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Monday, September 21, 2009


Sylvaine Strike creates funny, clever and captivating piece of theatre.

Director Sylvaine Strike has done it again –created a funny, clever and captivating piece of theatre in Pregnant Pause, which is brought to credible and endearing life by the major acting talents of Michael Richard and Charmaine Weir-Smith. It has just played the Witness Hilton Arts Festival.

The play starts with the lively Charmaine Weir-Smith, an actress whose clarity and radiance performer always impresses, strolling along absorbing her surroundings. She starts talking in gobbledy gook. In comes Michael Richard as a fussy shy character in sports jacket and a whacky outrageous hat – a delicious image I will remember for the rest of my days! He also starts talking in gobbledy-gook and suddenly we recognise it as duck language. Meeting for the first time, they are in the park feeding the ducks.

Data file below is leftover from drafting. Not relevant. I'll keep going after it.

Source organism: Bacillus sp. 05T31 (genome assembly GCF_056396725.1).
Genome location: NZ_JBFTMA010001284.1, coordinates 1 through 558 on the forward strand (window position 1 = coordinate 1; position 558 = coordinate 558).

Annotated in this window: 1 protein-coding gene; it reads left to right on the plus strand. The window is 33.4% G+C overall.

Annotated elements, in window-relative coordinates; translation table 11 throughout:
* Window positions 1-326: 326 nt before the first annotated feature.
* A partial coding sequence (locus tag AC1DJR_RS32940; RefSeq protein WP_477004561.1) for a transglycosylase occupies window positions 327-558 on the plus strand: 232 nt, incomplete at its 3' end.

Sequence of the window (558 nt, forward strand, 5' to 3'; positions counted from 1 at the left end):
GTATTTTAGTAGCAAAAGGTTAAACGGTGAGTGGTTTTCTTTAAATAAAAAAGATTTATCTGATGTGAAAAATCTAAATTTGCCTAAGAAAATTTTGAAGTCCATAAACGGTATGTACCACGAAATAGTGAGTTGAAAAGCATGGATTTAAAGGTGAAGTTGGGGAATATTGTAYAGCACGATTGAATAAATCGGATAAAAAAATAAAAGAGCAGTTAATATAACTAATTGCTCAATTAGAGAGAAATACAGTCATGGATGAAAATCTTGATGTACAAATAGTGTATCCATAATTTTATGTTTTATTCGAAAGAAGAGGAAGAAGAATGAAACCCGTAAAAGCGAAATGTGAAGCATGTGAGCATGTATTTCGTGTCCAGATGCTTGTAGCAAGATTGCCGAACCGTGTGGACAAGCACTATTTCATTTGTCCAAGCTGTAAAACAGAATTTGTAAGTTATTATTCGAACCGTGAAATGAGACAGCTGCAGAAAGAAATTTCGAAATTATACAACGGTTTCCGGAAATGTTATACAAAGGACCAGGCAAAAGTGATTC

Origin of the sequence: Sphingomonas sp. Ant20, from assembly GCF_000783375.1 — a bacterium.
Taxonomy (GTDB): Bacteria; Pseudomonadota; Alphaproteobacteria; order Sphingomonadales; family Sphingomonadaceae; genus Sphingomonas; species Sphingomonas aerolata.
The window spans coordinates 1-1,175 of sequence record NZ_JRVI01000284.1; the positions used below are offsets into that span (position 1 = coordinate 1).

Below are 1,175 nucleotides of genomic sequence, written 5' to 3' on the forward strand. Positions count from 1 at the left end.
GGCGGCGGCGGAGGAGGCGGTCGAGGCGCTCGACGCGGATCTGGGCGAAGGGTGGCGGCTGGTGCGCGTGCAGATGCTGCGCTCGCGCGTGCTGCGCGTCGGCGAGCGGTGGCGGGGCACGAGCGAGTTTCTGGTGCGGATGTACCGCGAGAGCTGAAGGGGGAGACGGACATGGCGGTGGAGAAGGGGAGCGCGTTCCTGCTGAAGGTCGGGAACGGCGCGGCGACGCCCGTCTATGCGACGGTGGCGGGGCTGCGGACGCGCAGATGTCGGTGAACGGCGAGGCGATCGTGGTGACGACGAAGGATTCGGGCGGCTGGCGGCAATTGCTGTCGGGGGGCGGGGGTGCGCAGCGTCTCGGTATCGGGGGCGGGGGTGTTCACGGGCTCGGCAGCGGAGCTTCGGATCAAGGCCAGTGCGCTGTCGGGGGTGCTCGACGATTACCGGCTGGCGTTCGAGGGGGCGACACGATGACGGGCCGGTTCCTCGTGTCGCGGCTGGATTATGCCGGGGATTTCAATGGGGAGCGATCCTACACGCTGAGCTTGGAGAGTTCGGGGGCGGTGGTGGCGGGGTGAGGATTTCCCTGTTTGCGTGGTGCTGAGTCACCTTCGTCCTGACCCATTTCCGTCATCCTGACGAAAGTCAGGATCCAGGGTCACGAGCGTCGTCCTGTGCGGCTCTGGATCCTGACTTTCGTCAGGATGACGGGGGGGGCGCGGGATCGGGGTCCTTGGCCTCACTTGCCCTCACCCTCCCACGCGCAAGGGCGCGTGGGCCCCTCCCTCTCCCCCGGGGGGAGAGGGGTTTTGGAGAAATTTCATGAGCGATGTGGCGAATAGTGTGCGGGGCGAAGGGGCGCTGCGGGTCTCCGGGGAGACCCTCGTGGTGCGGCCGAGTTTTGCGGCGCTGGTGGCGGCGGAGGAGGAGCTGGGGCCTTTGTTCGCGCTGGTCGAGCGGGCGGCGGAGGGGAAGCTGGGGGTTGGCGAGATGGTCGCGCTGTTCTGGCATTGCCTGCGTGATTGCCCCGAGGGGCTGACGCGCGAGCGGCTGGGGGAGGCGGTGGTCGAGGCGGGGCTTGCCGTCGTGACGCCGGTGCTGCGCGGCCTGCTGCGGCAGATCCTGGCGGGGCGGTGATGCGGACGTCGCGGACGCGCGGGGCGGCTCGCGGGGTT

A tender hesitant relationship develops as they find their level of communication – with many pauses (as per the title) in their dialogue. They take their marriage vows with respect, look after their home lovingly, rejoice in new pieces of furniture, plan tantalising dinner menus and enjoy the special times when they share a cup of tea – moments when “thank you” can sound like “I love you”.

Then Geoffrey (Michael) decides that he would like a baby for his birthday, Clare is at first reluctant but his love and tenderness envelopes her and she capitulates. There is an adorable scene leading up to the conception which involves the simple use of a cardigan wrapped up in stages to resemble a baby.

Into the scenario comes the boisterous doctor Gary Smith (Michael) and midwife Geraldine van Niekerk (Charmaine), both straight talking and dressed in hospital theatre gear. Geraldine, who is a stickler for punctuality, tells her class to think of the baby as a block of margarine that needs to be passed through the system. Many knowing responses from mothers in the audience – and probably a little alarm from new mothers to be!

With Michael also playing Clare’s mother in law – resplendent in caftan and bejewelled turban, the costume changes are fairly hectic. While cleverly produced with both actors handling the baby crying, I did feel that this sequence was too prolonged and could do with some editing.

You may learn a lot more about childbirth from Pregnant Pause than you might from the average ante-natal clinic - and have a lot more fun, besides! – Caroline Smart